Participants also demonstrated poorer memory for the order of objects spanning emotional fluctuations when compared to items viewed when they were in a more stable emotional state. These findings show that listening to music caused a change in emotion, which pushed fresh memories apart.

“This tells us that intense moments of emotional change and suspense, like the musical phrases in Queen’s “Bohemian Rhapsody,” could be remembered as having lasted longer than less emotive experiences of similar length. Musicians and composers who weave emotional events together to tell a story may be imbuing our memories with a rich temporal structure and longer sense of time,”

McClay said.

Positive Emotional Valence

The direction of the change in feeling was also important. When the change was toward more pleasant emotions, memory integration was best — that is, memories of consecutive objects seemed closer together in time, and individuals were better at recalling their sequence.

A movement toward more negative emotions, on the other hand (from calmer to sadder, for example), tended to isolate and widen the mental space between fresh memories.

Participants were again polled the next day to test their longer-term memory, and they demonstrated superior recollection for items and moments when their emotions altered, particularly when experiencing extreme positive emotions. This shows that feeling more happy and enthusiastic can help to connect diverse aspects of an experience in memory.

“Most music-based therapies for disorders rely on the fact that listening to music can help patients relax or feel enjoyment, which reduces negative emotional symptoms,”

Sachs said, emphasizing the utility of music as an intervention technique.

“The benefits of music-listening in these cases are therefore secondary and indirect. Here, we are suggesting a possible mechanism by which emotionally dynamic music might be able to directly treat the memory issues that characterize such disorders.”

According to Clewett, these findings may aid in the reintegration of memories that have caused post-traumatic stress disorder.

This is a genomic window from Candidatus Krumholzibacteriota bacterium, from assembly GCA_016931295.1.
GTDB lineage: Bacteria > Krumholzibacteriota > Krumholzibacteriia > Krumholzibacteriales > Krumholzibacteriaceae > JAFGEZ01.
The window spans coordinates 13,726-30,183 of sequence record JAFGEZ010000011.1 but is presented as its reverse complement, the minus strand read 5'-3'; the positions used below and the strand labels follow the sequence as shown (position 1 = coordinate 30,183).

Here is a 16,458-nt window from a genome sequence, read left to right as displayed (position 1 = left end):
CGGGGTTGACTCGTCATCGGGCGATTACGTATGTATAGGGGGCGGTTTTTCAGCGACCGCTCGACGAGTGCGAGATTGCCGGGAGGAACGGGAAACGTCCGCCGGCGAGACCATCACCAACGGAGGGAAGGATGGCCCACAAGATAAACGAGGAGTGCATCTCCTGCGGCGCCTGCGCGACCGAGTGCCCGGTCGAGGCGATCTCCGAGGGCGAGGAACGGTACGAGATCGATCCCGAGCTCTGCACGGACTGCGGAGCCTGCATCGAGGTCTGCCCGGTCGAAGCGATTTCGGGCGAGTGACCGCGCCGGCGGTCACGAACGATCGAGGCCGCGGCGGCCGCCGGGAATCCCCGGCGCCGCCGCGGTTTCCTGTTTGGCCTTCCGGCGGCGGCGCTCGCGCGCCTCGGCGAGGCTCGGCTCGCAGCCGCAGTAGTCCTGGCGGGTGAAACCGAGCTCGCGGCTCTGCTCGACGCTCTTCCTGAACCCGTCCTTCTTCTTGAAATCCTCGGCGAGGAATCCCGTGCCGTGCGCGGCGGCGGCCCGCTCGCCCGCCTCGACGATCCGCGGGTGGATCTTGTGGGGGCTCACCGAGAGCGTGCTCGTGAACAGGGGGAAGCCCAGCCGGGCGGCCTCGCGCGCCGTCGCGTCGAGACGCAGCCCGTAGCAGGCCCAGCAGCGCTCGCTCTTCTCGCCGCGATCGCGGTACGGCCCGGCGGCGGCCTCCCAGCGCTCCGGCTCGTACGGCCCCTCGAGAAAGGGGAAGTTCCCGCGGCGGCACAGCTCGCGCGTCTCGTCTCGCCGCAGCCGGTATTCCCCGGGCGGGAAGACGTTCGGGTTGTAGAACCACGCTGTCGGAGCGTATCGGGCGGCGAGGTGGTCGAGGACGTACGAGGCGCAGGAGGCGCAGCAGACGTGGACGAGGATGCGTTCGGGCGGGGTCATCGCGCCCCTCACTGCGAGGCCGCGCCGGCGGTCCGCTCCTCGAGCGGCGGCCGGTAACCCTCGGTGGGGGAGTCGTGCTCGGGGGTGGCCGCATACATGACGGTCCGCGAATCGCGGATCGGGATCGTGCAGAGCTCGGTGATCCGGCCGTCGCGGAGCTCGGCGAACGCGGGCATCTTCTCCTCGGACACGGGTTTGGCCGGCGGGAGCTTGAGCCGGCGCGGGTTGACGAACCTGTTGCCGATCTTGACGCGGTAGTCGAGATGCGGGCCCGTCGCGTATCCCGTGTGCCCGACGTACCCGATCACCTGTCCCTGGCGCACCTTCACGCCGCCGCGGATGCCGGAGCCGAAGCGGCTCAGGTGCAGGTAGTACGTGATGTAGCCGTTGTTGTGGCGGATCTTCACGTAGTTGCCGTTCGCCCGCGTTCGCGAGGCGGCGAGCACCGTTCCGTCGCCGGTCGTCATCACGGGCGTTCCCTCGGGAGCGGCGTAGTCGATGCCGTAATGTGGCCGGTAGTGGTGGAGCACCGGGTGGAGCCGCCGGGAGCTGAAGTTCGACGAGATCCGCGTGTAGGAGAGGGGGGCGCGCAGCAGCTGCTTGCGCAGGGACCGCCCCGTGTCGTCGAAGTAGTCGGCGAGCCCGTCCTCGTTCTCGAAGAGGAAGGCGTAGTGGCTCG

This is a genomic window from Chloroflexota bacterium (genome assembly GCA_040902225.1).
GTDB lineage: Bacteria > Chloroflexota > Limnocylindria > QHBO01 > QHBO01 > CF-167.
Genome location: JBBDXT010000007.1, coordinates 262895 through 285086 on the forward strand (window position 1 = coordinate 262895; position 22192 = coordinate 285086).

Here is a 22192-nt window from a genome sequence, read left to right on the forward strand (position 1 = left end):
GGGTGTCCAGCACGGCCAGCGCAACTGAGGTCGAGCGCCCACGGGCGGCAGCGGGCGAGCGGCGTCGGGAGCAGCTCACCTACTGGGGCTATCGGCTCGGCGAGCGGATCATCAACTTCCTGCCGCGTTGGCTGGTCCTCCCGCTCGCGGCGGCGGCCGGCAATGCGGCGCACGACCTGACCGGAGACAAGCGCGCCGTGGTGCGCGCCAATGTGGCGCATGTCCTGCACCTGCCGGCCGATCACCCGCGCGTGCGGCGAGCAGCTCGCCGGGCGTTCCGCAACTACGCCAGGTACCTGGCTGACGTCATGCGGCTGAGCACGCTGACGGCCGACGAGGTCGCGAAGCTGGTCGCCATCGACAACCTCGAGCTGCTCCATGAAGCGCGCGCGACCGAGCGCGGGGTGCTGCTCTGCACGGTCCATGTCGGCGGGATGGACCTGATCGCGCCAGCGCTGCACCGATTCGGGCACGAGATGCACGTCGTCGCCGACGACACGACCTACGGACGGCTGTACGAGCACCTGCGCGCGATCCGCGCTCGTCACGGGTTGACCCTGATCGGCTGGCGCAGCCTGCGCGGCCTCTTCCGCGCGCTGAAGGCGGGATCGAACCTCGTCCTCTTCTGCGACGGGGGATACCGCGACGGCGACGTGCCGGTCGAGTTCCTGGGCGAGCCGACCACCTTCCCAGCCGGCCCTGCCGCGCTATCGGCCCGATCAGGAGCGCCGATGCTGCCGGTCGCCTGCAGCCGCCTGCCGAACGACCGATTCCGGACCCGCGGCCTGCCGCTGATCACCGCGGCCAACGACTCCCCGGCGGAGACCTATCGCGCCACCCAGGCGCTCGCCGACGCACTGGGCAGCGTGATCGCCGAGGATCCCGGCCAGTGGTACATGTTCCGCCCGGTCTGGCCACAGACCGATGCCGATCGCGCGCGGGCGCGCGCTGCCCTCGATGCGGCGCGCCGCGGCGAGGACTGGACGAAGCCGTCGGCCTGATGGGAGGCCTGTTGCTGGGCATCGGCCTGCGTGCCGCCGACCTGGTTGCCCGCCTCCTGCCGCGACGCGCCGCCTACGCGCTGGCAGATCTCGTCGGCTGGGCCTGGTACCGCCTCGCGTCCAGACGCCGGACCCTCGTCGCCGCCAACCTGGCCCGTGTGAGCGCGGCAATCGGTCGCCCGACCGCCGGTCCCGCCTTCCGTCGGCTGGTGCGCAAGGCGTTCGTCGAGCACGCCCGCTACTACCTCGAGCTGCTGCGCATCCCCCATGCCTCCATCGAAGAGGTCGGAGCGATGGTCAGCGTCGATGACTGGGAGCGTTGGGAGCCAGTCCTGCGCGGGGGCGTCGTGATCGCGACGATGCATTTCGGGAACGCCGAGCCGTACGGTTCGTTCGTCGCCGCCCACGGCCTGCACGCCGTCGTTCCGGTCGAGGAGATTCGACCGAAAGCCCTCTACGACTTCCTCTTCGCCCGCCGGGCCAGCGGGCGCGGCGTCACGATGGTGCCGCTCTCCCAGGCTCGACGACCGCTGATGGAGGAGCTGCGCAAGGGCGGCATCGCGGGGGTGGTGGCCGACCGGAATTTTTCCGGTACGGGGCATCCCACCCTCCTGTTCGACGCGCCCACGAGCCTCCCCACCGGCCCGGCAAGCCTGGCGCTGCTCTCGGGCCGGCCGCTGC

“If traumatic memories are not stored away properly, their contents will come spilling out when the closet door opens, often without warning. This is why ordinary events, such as fireworks, can trigger flashbacks of traumatic experiences, such as surviving a bombing or gunfire,”

he said.

The team believes they can use positive emotions, possibly through music, to help people with PTSD put that original memory in a box and reintegrate it so that negative emotions don’t spill over into everyday life.


Human emotions fluctuate over time. However, it is unclear how these shifting emotional states influence the organization of episodic memory. Here, we examine how emotion dynamics transform experiences into memorable events. Using custom musical pieces and a dynamic emotion-tracking tool to elicit and measure temporal fluctuations in felt valence and arousal, our results demonstrate that memory is organized around emotional states. While listening to music, fluctuations between different emotional valences bias temporal encoding process toward memory integration or separation. Whereas a large absolute or negative shift in valence helps segment memories into episodes, a positive emotional shift binds sequential representations together. Both discrete and dynamic shifts in music-evoked valence and arousal also enhance delayed item and temporal source memory for concurrent neutral items, signaling the beginning of new emotional events. These findings are in line with the idea that the rise and fall of emotions can sculpt unfolding experiences into memories of meaningful events.

  1. McClay, M., Sachs, M.E. & Clewett, D. Dynamic emotional states shape the episodic structure of memory. Nat Commun 14, 6533 (2023). doi: 10.1038/s41467-023-42241-2

Last Updated on January 2, 2024